"In practice in training camp, I'm used to seeing one scheme," Raji said. "But through the season, we practice one way but our opponent plays another way. So I think it's been good to play against teams who do different things up front, as far as blocking schemes to get my instincts and my thinking back into mode."
That revamped front of Raji, Mike Daniels and Datone Jones held Zac Stacy — the St. Louis Rams' 2013 leading rusher who had 973 yards and seven touchdowns — to 6 yards on six carries. Raji mostly occupied blockers, at times redirecting Stacy's path.
"It feels like everything is starting to slowly come back to me," Raji said. "Because when you're down inside, everything happens so much faster. So you have to keep your head up, eyes up and your pads down. The more games I play, the more comfortable I'll get."
Possibly, Raji's 6-2, 337-pound frame can clog the lanes and the athletic Daniels and Jones will work off that.
Of course, Raji also will be wanting to make more plays himself at the position he held during the Super Bowl run. Last season, he had a career-low 17 tackles (12 solo) and no sacks. At defensive end, his numbers dipped, yet as Raji said in May he didn't see a need to speak up since the Packers were winning the NFC North three straight years.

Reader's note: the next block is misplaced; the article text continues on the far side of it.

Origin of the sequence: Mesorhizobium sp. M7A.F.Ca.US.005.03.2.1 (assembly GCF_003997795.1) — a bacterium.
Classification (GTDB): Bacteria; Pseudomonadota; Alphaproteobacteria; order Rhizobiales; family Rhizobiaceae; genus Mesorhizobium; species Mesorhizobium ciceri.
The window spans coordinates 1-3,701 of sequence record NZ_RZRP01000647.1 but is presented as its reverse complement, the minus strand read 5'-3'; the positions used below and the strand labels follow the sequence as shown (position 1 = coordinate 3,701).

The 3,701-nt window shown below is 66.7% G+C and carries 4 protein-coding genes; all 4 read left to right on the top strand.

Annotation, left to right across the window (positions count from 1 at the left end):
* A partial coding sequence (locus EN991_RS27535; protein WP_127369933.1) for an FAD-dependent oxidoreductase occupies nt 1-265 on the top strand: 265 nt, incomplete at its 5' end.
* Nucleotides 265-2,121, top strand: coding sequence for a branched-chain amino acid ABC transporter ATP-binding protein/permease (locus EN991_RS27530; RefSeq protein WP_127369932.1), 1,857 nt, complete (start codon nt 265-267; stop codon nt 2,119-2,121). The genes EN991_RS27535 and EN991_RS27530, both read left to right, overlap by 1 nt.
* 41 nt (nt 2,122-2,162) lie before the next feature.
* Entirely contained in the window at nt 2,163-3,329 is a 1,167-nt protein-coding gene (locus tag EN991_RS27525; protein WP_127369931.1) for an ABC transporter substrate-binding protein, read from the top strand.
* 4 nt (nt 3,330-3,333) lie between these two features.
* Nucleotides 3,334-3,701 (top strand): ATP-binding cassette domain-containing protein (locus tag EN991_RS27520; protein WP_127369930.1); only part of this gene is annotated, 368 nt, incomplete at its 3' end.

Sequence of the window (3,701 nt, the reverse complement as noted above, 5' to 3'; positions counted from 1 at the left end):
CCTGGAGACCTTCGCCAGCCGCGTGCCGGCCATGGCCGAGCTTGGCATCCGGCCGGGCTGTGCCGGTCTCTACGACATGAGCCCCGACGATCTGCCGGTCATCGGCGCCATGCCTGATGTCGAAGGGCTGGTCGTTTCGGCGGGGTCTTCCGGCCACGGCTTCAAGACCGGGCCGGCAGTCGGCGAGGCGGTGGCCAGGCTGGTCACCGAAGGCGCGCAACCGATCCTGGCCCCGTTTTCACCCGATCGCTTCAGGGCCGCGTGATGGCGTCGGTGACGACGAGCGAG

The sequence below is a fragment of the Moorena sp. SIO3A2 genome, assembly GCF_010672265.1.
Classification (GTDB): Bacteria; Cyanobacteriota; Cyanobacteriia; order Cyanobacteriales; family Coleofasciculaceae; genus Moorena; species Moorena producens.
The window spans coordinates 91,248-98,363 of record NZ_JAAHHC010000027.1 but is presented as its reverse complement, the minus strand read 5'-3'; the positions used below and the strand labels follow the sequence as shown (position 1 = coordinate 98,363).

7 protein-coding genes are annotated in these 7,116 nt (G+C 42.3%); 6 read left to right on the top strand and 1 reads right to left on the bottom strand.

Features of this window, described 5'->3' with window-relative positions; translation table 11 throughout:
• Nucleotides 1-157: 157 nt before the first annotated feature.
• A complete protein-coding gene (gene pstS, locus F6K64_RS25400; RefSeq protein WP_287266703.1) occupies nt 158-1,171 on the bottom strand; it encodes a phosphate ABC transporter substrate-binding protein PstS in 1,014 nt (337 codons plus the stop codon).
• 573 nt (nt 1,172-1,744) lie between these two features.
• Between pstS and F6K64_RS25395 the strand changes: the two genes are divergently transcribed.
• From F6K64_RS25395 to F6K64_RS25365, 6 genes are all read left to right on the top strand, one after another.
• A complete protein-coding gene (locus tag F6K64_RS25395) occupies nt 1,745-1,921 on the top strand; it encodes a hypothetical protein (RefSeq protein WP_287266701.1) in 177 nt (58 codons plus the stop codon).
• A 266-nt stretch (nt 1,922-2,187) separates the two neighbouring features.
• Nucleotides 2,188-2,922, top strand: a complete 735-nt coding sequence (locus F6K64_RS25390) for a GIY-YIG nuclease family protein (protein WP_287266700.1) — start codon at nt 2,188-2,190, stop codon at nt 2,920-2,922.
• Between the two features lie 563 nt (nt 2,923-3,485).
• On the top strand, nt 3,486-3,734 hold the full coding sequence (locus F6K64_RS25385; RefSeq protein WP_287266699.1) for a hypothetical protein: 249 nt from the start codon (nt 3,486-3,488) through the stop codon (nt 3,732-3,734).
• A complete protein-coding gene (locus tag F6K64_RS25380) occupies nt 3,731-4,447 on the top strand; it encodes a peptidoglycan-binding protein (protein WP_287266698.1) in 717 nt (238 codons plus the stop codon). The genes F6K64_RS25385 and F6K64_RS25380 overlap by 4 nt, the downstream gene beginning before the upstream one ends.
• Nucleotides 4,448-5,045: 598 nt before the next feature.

Now, he'll be working against a smaller offensive lineman more often.
"By design, centers typically have to be more athletic because they have to step in, snap the ball, so you really don't have a lot of big, big guys at center," Raji said. "Some guys are bigger than others. But typically, centers are quicker, smarter guys who just have a sense for the offense calling protections. They're generally not the biggest guys."
And that's good for him, right?
"Hopefully, hopefully," he said.
Thumb's up: In his first extensive game action since finishing 2013 on injured reserve with a broken thumb, outside linebacker Clay Matthews passed his first test. He stayed healthy. He's not worrying about the thumb.
Matthews used a spin move to beat No. 2 overall pick Greg Robinson onone play and tried not to think about the digit that gave him so much trouble last season.
"Definitely took a step in the right direction," Matthews said. "As I've said before, this preseason has been a little more integral as far as my play, just because getting the mental confidence to go back out there, throw my hand around, throw my body around and feel good about that.
"The football, it'll fall into place exactly how I anticipated, just making steps from the first step to this week, I anticipated going into this next week.
"I feel good about it. I think by the time the season rolls around, I'll be flying out there and making plays and having fun. That's what I'm doing now, but just a little more crisp."
Not panicking: If Tennessee was a major step forward for tackle Derek Sherrod, St. Louis was a major step back. The former first-round pick struggled mightily on the Rams' fast surface, raising concerns about the contingency plan behind starters Bryan Bulaga and David Bakhtiari.
But if the sky's falling in fans' views, it's not with the team, coach Mike McCarthy said.
"Well, the sky's not falling," McCarthy said. "We have two more weeks to get ready for the season. Derek Sherrod did a lot of good things. He had a couple plays that he obviously wished he could have back but, nah, I think we're progressing fine there."